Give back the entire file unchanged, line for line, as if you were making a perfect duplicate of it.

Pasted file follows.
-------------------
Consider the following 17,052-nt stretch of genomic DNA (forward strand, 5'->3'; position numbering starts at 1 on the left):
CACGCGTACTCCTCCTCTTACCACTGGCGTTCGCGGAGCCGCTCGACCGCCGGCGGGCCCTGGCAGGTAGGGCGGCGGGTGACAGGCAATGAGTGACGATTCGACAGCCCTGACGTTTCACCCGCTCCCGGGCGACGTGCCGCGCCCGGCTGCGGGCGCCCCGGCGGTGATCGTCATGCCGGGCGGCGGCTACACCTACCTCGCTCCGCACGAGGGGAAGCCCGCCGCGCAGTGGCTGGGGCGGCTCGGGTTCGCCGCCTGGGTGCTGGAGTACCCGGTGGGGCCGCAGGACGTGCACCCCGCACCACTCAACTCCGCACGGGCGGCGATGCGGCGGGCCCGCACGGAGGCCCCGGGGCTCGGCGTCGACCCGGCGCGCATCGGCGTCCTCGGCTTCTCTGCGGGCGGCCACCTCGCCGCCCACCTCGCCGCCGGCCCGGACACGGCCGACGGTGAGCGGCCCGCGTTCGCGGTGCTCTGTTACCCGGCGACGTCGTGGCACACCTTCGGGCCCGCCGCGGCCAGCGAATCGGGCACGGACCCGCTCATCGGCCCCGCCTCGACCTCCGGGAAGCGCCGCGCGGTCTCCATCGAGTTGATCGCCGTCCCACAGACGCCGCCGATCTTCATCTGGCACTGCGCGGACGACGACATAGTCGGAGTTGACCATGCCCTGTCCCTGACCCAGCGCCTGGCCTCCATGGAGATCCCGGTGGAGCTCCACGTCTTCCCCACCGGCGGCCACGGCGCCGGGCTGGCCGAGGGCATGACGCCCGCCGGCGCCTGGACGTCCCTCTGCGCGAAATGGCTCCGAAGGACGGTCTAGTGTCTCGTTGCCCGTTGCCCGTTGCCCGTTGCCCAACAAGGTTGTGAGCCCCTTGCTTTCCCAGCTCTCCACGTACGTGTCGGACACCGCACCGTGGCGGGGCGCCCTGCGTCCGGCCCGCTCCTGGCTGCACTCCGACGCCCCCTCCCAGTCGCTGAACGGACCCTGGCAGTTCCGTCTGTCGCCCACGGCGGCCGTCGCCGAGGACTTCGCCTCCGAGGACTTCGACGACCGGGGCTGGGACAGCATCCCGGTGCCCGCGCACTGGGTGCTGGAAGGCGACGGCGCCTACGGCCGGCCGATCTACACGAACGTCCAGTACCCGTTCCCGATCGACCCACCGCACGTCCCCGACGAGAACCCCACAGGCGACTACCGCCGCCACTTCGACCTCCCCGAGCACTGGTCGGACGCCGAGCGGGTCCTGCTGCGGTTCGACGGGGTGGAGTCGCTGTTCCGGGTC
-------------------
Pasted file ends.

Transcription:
Consider the following 17,052-nt stretch of genomic DNA (forward strand, 5'->3'; position numbering starts at 1 on the left):
CACGCGTACTCCTCCTCTTACCACTGGCGTTCGCGGAGCCGCTCGACCGCCGGCGGGCCCTGGCAGGTAGGGCGGCGGGTGACAGGCAATGAGTGACGATTCGACAGCCCTGACGTTTCACCCGCTCCCGGGCGACGTGCCGCGCCCGGCTGCGGGCGCCCCGGCGGTGATCGTCATGCCGGGCGGCGGCTACACCTACCTCGCTCCGCACGAGGGGAAGCCCGCCGCGCAGTGGCTGGGGCGGCTCGGGTTCGCCGCCTGGGTGCTGGAGTACCCGGTGGGGCCGCAGGACGTGCACCCCGCACCACTCAACTCCGCACGGGCGGCGATGCGGCGGGCCCGCACGGAGGCCCCGGGGCTCGGCGTCGACCCGGCGCGCATCGGCGTCCTCGGCTTCTCTGCGGGCGGCCACCTCGCCGCCCACCTCGCCGCCGGCCCGGACACGGCCGACGGTGAGCGGCCCGCGTTCGCGGTGCTCTGTTACCCGGCGACGTCGTGGCACACCTTCGGGCCCGCCGCGGCCAGCGAATCGGGCACGGACCCGCTCATCGGCCCCGCCTCGACCTCCGGGAAGCGCCGCGCGGTCTCCATCGAGTTGATCGCCGTCCCACAGACGCCGCCGATCTTCATCTGGCACTGCGCGGACGACGACATAGTCGGAGTTGACCATGCCCTGTCCCTGACCCAGCGCCTGGCCTCCATGGAGATCCCGGTGGAGCTCCACGTCTTCCCCACCGGCGGCCACGGCGCCGGGCTGGCCGAGGGCATGACGCCCGCCGGCGCCTGGACGTCCCTCTGCGCGAAATGGCTCCGAAGGACGGTCTAGTGTCTCGTTGCCCGTTGCCCGTTGCCCGTTGCCCAACAAGGTTGTGAGCCCCTTGCTTTCCCAGCTCTCCACGTACGTGTCGGACACCGCACCGTGGCGGGGCGCCCTGCGTCCGGCCCGCTCCTGGCTGCACTCCGACGCCCCCTCCCAGTCGCTGAACGGACCCTGGCAGTTCCGTCTGTCGCCCACGGCGGCCGTCGCCGAGGACTTCGCCTCCGAGGACTTCGACGACCGGGGCTGGGACAGCATCCCGGTGCCCGCGCACTGGGTGCTGGAAGGCGACGGCGCCTACGGCCGGCCGATCTACACGAACGTCCAGTACCCGTTCCCGATCGACCCACCGCACGTCCCCGACGAGAACCCCACAGGCGACTACCGCCGCCACTTCGACCTCCCCGAGCACTGGTCGGACGCCGAGCGGGTCCTGCTGCGGTTCGACGGGGTGGAGTCGCTGTTCCGGGTC